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Parents Faced with Dilemma over Which Musical Instrument their Child Should Learn

The new school year brings with it a host of choices for pupils and parents alike, whether it is new subjects, sports or which musical instrument their child should take up.


The new school year brings with it a host of choices for pupils and parents alike, whether it is new subjects, sports or which musical instrument their child should take up. Music is introduced to children at an early age within schools, usually starting with the recorder or simple percussion instruments. Those who take well to music often go on to learn a musical instrument, but which instrument is most appropriate when there are so many to choose from?

The benefits of music to a child’s development have been featured in many studies. Schools aim to provide pupils with the opportunity to have a go at many different activities in order to establish where their strengths lie. To start with, children will experience music in the setting of fun and informal group music lessons where they will have use of percussion packs and recorders.

Ruth Williams of the Djembe Drum Shop adds “It’s a great idea to expose children to music from an early age. From the point of view of a child’s development, music is proven to increase concentration levels and attention span. Playing a musical instrument and getting involved in music groups also boosts confidence and enables children to communicate more effectively.”

For parents, there are some general points to take into consideration when seeking the right musical instrument for their child. The size of the instrument is important and how easy it is to handle. The recorder, some string instruments and some percussion instruments such as the djembe drum, are available in smaller sizes which are ideal for children. Woodwind and brass instruments will be unsuitable until the child has developed enough strength to blow. They should also only play such instruments when they have got their second set of teeth.

Cost is another factor to take into account, not only when looking for children’s musical instruments but also the cost relating to tuition. Some schools may have instruments which can be hired but choice and availability may be limited. Before forking out on a new instrument, parents may wish to confirm what sort of music their child is interested in, whether it be classical, rock, jazz etc... Through attending local events, they can experience music first hand. The opportunities which may arise from playing a certain instrument should also be considered. There are also the practical aspects, such as the logistics of carting around a large instrument or the noise generated when practicing and whether the neighbours will mind!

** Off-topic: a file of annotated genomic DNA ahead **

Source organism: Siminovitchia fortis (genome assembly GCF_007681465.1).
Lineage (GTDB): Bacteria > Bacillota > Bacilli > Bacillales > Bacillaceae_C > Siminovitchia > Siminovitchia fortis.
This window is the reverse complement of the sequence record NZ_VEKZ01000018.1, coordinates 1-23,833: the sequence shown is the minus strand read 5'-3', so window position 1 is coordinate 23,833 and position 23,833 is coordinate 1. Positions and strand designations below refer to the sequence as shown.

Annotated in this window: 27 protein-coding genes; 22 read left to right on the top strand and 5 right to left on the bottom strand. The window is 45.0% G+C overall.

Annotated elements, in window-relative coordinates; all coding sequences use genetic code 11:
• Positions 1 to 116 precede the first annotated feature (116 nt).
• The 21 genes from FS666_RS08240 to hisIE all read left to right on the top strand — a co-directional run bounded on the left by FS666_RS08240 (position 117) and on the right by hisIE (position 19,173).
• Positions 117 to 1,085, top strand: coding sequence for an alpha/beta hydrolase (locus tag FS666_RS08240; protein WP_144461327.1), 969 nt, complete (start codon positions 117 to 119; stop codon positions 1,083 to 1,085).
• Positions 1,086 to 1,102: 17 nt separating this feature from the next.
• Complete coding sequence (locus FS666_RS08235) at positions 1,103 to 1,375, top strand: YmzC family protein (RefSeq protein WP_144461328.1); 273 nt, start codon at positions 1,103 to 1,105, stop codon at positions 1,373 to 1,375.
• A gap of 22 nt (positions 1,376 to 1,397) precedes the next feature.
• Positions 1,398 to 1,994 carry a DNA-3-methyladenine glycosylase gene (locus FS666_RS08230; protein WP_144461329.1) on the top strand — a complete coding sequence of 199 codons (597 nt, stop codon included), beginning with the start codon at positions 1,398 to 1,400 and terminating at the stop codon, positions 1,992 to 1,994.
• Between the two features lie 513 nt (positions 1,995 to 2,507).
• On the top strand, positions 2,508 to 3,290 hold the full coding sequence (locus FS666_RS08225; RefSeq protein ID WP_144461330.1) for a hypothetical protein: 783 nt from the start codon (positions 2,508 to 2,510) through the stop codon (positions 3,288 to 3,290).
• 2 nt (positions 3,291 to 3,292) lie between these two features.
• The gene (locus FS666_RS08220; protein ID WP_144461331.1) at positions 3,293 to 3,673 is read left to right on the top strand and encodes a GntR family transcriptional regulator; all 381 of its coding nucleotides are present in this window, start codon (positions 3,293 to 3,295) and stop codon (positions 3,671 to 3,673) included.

It is important to provide children with opportunities to develop and discover their strengths through a range of activities and experiences. Whilst schools are able to provide the essentials, responsibility also falls on parents. Most importantly, music should be fun for the children, if they enjoy something then they will excel at it.

About Djembe Drum Shop
Since 2009, the Djembe Drum Shop has been retailing a range of traditional ethnic percussion instruments from their website at If you are thinking of buying a djembe drum you will find a good selection of drums in varying sizes and styles as well as djembe bags and straps. All their musical instruments are hand-crafted by master craftsmen and imported under established Fair Trade conditions.


 musical instrument
 music lessons
 child’s development
 percussion instruments
 djembe drums

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